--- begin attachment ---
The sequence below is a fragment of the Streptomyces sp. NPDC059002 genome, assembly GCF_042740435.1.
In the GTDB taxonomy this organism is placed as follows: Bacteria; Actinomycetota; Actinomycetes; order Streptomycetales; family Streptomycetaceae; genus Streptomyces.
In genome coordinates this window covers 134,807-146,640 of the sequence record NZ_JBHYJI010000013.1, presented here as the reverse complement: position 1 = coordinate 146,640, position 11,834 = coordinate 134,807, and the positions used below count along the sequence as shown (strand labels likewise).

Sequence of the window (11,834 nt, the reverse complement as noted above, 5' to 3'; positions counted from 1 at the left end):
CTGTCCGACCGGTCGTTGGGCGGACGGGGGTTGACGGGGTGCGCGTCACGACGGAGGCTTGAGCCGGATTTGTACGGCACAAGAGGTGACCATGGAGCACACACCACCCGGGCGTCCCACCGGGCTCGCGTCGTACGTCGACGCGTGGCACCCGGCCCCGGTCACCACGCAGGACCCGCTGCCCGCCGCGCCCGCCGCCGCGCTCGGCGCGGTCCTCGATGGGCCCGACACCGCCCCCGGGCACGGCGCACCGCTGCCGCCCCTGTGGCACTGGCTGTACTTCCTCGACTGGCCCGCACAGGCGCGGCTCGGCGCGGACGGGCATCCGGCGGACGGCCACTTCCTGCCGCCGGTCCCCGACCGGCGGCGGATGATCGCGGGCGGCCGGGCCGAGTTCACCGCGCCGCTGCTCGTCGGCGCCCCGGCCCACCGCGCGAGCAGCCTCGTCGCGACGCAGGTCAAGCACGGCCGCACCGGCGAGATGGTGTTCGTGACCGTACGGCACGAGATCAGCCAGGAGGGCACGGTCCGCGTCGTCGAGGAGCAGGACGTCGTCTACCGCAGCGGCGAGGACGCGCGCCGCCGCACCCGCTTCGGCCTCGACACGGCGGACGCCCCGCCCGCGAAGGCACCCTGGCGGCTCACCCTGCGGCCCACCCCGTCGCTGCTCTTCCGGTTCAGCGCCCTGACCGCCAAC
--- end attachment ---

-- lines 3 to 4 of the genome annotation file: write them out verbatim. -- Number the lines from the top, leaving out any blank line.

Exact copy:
In genome coordinates this window covers 134,807-146,640 of the sequence record NZ_JBHYJI010000013.1, presented here as the reverse complement: position 1 = coordinate 146,640, position 11,834 = coordinate 134,807, and the positions used below count along the sequence as shown (strand labels likewise).

Sequence of the window (11,834 nt, the reverse complement as noted above, 5' to 3'; positions counted from 1 at the left end):